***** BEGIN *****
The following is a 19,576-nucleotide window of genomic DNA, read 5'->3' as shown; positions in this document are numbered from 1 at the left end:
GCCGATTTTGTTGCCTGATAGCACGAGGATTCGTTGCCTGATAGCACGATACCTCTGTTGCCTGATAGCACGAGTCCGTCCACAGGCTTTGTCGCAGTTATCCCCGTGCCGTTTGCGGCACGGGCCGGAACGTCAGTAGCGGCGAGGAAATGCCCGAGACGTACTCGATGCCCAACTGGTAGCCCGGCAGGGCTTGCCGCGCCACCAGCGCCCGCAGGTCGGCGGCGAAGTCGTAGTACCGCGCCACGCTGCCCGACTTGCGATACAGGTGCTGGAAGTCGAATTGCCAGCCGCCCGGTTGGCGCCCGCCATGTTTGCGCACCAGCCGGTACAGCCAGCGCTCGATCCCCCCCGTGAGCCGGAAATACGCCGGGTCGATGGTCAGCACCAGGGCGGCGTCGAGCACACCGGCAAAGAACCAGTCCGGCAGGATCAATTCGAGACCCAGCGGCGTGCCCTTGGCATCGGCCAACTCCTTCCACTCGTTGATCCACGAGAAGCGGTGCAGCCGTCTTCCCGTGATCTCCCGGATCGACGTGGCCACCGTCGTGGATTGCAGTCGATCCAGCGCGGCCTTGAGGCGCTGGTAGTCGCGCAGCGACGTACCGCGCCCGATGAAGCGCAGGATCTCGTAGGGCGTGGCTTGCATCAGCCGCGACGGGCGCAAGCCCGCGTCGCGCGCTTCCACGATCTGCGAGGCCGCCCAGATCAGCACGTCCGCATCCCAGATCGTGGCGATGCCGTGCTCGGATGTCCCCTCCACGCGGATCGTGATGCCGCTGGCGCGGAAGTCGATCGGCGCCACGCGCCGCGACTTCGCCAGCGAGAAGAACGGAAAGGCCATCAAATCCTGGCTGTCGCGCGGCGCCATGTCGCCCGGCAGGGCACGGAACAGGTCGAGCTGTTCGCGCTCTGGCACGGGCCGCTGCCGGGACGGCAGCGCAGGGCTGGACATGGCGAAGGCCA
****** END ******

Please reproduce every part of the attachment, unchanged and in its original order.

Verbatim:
The following is a 19,576-nucleotide window of genomic DNA, read 5'->3' as shown; positions in this document are numbered from 1 at the left end:
GCCGATTTTGTTGCCTGATAGCACGAGGATTCGTTGCCTGATAGCACGATACCTCTGTTGCCTGATAGCACGAGTCCGTCCACAGGCTTTGTCGCAGTTATCCCCGTGCCGTTTGCGGCACGGGCCGGAACGTCAGTAGCGGCGAGGAAATGCCCGAGACGTACTCGATGCCCAACTGGTAGCCCGGCAGGGCTTGCCGCGCCACCAGCGCCCGCAGGTCGGCGGCGAAGTCGTAGTACCGCGCCACGCTGCCCGACTTGCGATACAGGTGCTGGAAGTCGAATTGCCAGCCGCCCGGTTGGCGCCCGCCATGTTTGCGCACCAGCCGGTACAGCCAGCGCTCGATCCCCCCCGTGAGCCGGAAATACGCCGGGTCGATGGTCAGCACCAGGGCGGCGTCGAGCACACCGGCAAAGAACCAGTCCGGCAGGATCAATTCGAGACCCAGCGGCGTGCCCTTGGCATCGGCCAACTCCTTCCACTCGTTGATCCACGAGAAGCGGTGCAGCCGTCTTCCCGTGATCTCCCGGATCGACGTGGCCACCGTCGTGGATTGCAGTCGATCCAGCGCGGCCTTGAGGCGCTGGTAGTCGCGCAGCGACGTACCGCGCCCGATGAAGCGCAGGATCTCGTAGGGCGTGGCTTGCATCAGCCGCGACGGGCGCAAGCCCGCGTCGCGCGCTTCCACGATCTGCGAGGCCGCCCAGATCAGCACGTCCGCATCCCAGATCGTGGCGATGCCGTGCTCGGATGTCCCCTCCACGCGGATCGTGATGCCGCTGGCGCGGAAGTCGATCGGCGCCACGCGCCGCGACTTCGCCAGCGAGAAGAACGGAAAGGCCATCAAATCCTGGCTGTCGCGCGGCGCCATGTCGCCCGGCAGGGCACGGAACAGGTCGAGCTGTTCGCGCTCTGGCACGGGCCGCTGCCGGGACGGCAGCGCAGGGCTGGACATGGCGAAGGCCA